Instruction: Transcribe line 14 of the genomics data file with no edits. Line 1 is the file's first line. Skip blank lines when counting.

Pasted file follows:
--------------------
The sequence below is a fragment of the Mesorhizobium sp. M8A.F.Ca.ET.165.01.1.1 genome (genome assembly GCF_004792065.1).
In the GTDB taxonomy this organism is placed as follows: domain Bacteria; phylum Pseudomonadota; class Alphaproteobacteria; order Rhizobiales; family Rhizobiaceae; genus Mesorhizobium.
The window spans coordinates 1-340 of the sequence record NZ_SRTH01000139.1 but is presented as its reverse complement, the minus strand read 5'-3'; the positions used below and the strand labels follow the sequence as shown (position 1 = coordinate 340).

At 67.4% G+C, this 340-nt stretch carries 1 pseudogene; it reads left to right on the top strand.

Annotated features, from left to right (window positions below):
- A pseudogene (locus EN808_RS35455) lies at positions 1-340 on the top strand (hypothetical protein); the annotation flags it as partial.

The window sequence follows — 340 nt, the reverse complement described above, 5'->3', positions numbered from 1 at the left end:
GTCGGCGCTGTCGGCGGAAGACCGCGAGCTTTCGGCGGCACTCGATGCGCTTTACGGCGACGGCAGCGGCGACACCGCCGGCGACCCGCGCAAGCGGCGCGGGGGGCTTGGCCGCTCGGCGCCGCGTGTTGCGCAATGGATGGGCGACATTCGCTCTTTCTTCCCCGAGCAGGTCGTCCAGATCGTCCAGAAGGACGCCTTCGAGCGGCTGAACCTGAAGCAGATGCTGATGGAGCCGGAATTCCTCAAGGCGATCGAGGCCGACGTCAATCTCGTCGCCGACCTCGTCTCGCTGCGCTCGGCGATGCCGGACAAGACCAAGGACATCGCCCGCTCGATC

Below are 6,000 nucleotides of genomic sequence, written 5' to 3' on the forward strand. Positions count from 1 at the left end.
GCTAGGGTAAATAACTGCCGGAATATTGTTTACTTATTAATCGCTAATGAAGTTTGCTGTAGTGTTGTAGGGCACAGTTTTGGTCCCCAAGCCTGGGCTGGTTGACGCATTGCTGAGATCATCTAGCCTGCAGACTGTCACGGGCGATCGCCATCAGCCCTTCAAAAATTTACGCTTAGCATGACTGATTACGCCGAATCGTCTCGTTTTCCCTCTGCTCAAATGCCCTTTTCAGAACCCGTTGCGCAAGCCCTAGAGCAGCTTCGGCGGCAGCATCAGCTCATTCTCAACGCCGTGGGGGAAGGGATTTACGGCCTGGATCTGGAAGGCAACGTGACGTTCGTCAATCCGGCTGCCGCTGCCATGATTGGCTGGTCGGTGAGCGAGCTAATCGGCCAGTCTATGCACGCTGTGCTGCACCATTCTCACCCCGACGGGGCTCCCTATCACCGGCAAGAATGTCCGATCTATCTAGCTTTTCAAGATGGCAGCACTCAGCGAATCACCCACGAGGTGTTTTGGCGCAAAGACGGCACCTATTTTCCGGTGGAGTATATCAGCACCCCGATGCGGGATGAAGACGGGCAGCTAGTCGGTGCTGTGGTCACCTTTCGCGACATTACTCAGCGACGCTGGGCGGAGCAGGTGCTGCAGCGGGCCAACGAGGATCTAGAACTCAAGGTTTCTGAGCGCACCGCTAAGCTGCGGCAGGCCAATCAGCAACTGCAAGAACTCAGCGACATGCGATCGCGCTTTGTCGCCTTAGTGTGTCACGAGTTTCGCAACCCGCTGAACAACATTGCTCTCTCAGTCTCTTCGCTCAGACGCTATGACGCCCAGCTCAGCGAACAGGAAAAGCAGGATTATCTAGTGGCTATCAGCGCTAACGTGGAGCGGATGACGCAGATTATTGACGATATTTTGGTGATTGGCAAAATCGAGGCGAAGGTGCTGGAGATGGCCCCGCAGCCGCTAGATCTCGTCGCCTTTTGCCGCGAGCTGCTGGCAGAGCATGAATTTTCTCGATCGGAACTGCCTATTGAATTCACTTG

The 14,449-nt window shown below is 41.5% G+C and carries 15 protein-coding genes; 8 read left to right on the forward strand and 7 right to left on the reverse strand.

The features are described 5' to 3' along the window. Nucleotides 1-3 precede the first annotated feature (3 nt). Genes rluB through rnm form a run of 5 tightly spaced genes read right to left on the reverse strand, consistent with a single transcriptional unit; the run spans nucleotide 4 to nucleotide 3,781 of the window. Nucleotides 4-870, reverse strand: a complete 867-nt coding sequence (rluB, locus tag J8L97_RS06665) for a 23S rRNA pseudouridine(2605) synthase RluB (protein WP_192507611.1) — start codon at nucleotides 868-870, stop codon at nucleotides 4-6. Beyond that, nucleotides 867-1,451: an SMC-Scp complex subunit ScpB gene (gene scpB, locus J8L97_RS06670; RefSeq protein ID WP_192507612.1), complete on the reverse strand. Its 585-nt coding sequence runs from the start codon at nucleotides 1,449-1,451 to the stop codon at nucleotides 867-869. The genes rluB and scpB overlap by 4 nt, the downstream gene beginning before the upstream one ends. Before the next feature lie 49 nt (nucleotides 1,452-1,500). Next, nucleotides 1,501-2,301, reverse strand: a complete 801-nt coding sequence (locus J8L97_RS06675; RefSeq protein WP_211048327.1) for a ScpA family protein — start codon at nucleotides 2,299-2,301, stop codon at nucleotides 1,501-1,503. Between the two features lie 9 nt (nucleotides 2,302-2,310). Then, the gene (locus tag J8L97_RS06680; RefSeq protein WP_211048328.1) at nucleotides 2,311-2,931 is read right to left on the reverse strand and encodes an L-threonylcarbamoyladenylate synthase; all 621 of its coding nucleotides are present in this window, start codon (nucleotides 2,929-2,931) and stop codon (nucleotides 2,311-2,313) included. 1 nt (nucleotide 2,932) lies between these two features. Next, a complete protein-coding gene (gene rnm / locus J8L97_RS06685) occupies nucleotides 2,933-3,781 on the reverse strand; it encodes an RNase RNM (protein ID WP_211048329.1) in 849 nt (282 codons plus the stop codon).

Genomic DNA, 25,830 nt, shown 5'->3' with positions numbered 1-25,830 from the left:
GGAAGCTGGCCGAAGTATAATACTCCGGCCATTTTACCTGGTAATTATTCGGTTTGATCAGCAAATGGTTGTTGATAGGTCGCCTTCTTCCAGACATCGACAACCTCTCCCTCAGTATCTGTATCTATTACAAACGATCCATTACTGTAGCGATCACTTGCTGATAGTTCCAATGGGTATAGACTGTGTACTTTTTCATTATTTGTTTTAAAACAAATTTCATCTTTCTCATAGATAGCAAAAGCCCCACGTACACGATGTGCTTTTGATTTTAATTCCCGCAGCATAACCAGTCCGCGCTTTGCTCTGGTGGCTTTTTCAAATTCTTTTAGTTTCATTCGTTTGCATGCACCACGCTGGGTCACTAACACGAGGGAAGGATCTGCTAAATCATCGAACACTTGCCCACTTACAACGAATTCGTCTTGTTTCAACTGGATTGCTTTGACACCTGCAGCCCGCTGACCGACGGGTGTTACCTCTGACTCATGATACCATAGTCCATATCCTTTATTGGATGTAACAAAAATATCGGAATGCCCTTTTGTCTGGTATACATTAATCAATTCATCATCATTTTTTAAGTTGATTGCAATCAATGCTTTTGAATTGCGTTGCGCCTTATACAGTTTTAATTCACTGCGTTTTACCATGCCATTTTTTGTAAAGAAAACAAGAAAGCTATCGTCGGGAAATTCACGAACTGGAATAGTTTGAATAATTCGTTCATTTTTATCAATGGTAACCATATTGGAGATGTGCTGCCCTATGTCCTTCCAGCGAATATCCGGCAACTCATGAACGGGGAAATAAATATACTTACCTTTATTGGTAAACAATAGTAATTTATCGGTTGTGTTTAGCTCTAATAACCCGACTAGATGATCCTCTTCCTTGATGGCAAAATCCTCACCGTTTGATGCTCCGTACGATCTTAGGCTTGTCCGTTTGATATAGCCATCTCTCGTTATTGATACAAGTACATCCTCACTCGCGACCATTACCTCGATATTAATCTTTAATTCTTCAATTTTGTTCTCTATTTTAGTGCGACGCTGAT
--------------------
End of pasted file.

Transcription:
GGAAGCTGGCCGAAGTATAATACTCCGGCCATTTTACCTGGTAATTATTCGGTTTGATCAGCAAATGGTTGTTGATAGGTCGCCTTCTTCCAGACATCGACAACCTCTCCCTCAGTATCTGTATCTATTACAAACGATCCATTACTGTAGCGATCACTTGCTGATAGTTCCAATGGGTATAGACTGTGTACTTTTTCATTATTTGTTTTAAAACAAATTTCATCTTTCTCATAGATAGCAAAAGCCCCACGTACACGATGTGCTTTTGATTTTAATTCCCGCAGCATAACCAGTCCGCGCTTTGCTCTGGTGGCTTTTTCAAATTCTTTTAGTTTCATTCGTTTGCATGCACCACGCTGGGTCACTAACACGAGGGAAGGATCTGCTAAATCATCGAACACTTGCCCACTTACAACGAATTCGTCTTGTTTCAACTGGATTGCTTTGACACCTGCAGCCCGCTGACCGACGGGTGTTACCTCTGACTCATGATACCATAGTCCATATCCTTTATTGGATGTAACAAAAATATCGGAATGCCCTTTTGTCTGGTATACATTAATCAATTCATCATCATTTTTTAAGTTGATTGCAATCAATGCTTTTGAATTGCGTTGCGCCTTATACAGTTTTAATTCACTGCGTTTTACCATGCCATTTTTTGTAAAGAAAACAAGAAAGCTATCGTCGGGAAATTCACGAACTGGAATAGTTTGAATAATTCGTTCATTTTTATCAATGGTAACCATATTGGAGATGTGCTGCCCTATGTCCTTCCAGCGAATATCCGGCAACTCATGAACGGGGAAATAAATATACTTACCTTTATTGGTAAACAATAGTAATTTATCGGTTGTGTTTAGCTCTAATAACCCGACTAGATGATCCTCTTCCTTGATGGCAAAATCCTCACCGTTTGATGCTCCGTACGATCTTAGGCTTGTCCGTTTGATATAGCCATCTCTCGTTATTGATACAAGTACATCCTCACTCGCGACCATTACCTCGATATTAATCTTTAATTCTTCAATTTTGTTCTCTATTTTAGTGCGACGCTGAT